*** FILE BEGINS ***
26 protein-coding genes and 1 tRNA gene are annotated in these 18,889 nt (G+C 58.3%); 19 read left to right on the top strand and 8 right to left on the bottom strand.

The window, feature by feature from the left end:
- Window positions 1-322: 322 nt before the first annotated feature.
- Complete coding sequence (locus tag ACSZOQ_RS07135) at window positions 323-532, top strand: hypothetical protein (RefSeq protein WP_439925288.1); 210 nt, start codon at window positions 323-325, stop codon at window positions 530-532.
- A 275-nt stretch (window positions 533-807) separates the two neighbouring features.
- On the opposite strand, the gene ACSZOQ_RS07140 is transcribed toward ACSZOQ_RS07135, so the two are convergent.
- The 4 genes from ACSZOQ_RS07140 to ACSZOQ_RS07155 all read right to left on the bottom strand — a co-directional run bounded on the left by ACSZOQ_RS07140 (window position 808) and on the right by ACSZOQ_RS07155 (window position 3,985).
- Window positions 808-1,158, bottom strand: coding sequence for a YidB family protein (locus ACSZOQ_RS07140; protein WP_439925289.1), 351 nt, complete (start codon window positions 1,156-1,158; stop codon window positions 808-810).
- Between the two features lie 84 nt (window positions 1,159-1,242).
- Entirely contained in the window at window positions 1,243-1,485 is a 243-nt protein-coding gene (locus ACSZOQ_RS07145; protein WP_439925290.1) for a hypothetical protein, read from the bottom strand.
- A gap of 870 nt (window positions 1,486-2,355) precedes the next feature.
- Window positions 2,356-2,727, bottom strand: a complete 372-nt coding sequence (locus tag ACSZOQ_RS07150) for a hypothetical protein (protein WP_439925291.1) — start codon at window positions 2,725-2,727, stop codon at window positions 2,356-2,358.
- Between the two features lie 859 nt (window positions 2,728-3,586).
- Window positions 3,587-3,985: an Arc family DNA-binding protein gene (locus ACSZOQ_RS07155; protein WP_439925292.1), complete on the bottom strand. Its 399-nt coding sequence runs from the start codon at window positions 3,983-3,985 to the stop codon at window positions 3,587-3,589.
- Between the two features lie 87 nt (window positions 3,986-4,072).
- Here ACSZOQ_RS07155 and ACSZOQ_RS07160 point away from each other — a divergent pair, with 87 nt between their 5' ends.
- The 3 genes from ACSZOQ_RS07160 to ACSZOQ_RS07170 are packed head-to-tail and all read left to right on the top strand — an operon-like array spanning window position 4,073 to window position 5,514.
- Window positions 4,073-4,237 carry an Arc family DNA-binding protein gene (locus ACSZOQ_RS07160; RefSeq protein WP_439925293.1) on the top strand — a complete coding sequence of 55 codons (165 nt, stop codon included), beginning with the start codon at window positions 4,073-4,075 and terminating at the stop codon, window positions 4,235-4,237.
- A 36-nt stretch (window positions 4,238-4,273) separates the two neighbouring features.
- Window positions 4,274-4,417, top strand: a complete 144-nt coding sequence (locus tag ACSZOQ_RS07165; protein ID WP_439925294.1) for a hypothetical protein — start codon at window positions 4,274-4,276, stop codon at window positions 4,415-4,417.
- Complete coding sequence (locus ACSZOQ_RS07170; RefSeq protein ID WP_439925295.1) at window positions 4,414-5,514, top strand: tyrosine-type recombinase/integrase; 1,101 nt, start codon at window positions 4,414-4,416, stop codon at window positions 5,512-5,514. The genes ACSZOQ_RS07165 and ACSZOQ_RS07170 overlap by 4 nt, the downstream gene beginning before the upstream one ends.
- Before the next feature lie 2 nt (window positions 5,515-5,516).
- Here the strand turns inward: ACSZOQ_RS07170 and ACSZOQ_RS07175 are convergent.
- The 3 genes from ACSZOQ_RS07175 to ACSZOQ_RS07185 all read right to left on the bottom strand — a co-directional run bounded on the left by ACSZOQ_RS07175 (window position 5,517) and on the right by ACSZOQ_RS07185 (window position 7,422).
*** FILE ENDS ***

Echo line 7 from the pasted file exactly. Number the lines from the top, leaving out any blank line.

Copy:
- The 4 genes from ACSZOQ_RS07140 to ACSZOQ_RS07155 all read right to left on the bottom strand — a co-directional run bounded on the left by ACSZOQ_RS07140 (window position 808) and on the right by ACSZOQ_RS07155 (window position 3,985).